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Charles Charles Welcome Change
  • Shankar Vaidyanathan - VC++ IDE: Past, Present and Future

    VC++ 2005 is the latest and greatest incarnation of VC++... It does not require C++ developers to write CLI-based code, however it makes it a hell of of lot more logical and easy to do should your aplication require interoperation with managed libraries, which will most likely increase with future iterations of Windows...

    Managed code is not a fad, it's the future, but umanaged code will not go away and will continue to play an important role in application development for the forseeable future...

    It's all about using the right tools to get your job done. Sometimes you may need both managed and unmanaged in your application. VC++ 2005 makes it easy to do so. It does not in any way require that you do so. I hope this is clear.

     

    C

  • PhotoSynth: What. How. Why.

    zokbari wrote:
    

    Cool. Incredible.

    Anyway, recorded audio quality is too bad.
    plz take more clear voice later. Charles.



    There was wind blowing into the mic from an open Window. Next time, we will just close the Window.
    C
  • Microsoft Platform Vision in the Post Bill Era: Meet Craig Mundie

    pierreleclercq wrote:
    A question for Chaz,

    is it possible to upload images for the posts?


    Nope. You need to ad img tags and point to external image sources.
    C
  • PhotoSynth: What. How. Why.

    Mapping the sky is something that is being done today, with images. There will of course be a default perspective, the Earth...
  • PhotoSynth: What. How. Why.

    jsampsonPC,

    you are missing an important ingredient in both your understanding of astronomical digital photos and PhotoSynth...

    As of today, there are millions of photos in various databses of astronomical objects. So, let's say there are 10,000 images of Galaxy X taken at different times from different angles from different telescopes or the same telescope (like Hubble). This is very much in the realm of PhotoSynth compositional requirements: they are digital images of the same object taken from different points of view at different times. Consider the examples in the video...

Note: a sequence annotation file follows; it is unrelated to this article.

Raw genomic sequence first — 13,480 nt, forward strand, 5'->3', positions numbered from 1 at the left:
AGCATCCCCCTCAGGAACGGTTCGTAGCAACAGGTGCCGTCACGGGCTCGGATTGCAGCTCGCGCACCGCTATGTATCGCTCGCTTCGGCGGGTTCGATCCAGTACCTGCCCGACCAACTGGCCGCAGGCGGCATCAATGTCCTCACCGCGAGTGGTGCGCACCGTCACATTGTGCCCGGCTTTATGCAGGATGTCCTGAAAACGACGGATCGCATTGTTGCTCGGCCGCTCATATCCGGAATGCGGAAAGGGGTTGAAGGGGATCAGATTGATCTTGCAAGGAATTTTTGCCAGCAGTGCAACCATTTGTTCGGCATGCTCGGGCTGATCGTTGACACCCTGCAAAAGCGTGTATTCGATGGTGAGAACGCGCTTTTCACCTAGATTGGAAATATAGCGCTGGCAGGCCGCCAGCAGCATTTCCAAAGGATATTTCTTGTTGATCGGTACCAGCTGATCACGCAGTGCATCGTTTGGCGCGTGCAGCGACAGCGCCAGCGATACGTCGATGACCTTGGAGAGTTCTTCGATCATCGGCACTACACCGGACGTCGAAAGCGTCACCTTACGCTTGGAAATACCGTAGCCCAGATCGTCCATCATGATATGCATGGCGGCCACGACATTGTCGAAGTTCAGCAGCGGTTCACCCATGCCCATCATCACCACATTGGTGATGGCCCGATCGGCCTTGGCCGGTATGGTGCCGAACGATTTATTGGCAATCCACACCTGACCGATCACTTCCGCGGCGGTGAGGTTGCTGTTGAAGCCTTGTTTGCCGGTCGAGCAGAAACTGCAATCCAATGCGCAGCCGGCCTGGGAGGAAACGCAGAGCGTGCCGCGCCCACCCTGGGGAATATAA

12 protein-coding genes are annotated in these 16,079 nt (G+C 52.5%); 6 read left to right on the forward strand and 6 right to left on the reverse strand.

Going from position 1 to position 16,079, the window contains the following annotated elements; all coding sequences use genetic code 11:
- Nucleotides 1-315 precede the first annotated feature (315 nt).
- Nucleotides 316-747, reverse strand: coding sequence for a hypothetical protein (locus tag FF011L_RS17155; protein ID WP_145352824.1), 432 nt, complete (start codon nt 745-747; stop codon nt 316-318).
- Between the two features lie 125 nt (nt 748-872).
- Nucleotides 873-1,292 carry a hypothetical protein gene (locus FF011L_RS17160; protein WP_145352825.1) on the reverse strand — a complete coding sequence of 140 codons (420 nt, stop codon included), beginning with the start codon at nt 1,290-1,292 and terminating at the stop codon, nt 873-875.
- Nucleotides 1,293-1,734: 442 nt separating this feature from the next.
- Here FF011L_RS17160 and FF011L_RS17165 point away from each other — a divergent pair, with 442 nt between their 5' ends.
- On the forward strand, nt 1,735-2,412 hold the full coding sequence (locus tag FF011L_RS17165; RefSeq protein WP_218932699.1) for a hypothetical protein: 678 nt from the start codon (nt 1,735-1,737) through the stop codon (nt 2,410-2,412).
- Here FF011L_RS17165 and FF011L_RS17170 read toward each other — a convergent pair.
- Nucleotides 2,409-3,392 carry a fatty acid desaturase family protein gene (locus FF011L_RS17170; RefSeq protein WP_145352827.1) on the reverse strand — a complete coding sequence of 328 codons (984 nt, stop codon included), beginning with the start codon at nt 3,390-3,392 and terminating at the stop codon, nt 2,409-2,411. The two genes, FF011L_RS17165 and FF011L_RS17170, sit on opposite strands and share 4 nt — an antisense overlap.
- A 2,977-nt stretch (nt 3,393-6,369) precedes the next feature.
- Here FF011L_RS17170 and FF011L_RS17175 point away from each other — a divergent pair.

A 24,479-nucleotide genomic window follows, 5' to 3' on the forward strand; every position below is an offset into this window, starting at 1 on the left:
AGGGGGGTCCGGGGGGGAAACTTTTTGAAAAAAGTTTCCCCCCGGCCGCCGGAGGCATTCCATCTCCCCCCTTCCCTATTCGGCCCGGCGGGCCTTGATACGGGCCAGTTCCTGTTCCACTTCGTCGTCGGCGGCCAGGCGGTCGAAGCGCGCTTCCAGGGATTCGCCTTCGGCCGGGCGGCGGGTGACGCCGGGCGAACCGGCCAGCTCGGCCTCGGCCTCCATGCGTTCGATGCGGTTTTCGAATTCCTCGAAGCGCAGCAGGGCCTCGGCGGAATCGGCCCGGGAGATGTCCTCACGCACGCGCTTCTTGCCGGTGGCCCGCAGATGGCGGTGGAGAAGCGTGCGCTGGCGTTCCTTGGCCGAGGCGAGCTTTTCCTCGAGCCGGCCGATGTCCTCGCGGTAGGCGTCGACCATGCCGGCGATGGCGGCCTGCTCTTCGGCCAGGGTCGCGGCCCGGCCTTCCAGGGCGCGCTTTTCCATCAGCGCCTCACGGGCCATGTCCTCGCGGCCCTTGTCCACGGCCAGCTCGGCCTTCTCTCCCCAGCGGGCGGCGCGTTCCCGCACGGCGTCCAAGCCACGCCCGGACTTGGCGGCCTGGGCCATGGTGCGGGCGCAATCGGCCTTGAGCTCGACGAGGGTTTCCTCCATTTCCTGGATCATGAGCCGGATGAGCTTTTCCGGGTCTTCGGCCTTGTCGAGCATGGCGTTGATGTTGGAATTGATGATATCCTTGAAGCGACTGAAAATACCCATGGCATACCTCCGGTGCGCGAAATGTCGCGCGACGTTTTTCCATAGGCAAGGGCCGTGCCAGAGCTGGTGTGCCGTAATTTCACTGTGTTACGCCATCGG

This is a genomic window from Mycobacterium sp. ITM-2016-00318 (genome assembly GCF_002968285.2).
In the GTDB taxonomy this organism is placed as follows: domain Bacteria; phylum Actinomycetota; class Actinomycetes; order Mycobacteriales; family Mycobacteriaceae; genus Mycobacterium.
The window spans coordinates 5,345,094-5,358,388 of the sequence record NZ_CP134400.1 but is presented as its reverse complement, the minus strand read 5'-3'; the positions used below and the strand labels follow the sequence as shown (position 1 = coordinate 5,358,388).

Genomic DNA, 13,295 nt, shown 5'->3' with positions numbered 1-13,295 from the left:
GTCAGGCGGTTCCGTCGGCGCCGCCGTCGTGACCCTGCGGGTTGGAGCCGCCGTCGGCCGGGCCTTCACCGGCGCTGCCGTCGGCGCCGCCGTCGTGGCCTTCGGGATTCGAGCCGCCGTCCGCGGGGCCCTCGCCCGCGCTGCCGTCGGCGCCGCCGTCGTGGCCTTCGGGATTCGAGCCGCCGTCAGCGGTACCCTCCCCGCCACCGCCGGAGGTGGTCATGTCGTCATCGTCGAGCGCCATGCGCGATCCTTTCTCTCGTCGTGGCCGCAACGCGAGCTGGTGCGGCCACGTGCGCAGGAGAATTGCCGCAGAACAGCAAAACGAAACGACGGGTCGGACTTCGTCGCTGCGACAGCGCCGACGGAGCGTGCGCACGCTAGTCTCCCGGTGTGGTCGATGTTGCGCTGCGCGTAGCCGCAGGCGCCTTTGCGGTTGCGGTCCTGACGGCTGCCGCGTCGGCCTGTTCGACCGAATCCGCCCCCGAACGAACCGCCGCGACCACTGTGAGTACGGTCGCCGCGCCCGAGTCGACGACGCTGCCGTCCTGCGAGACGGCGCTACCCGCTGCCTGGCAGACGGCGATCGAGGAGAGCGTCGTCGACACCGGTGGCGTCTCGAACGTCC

C
  • PhotoSynth: What. How. Why.

    Imagine using this technology for "touring" 3-D image compositions of planetary bodies, like Titan. The usefulness of this technology for scientific imaging is incredible. Astronomy, biology, ecology, you name it. I am so excited right now. Smiley
  • PhotoSynth: What. How. Why.

    I sent a C9 join request mail to Blaise... As you might imagine, he's a rather busy fellow...

    C
  • PhotoSynth: What. How. Why.

    Microscopy is certainly an area where this could be highly useful. Consider also astronomy... Navigating galaxies and other celestial bodies will never be the same! Smiley
    C
  • PhotoSynth: What. How. Why.

    I'd prefer Blaise to answer your questions here Smiley I am far from qualified to explain this stuff...

    C

  • PhotoSynth: What. How. Why.

    This technology is outrageously cool. Listen carefully to what Blaise talks about in regards to distributed imaging over the network. Imagine navigating through a 3-D image composed of a collection of images created by thousands of people all over the world. The implications here are gigantic. I'm still interpreting what I learned. It's amazing.

    C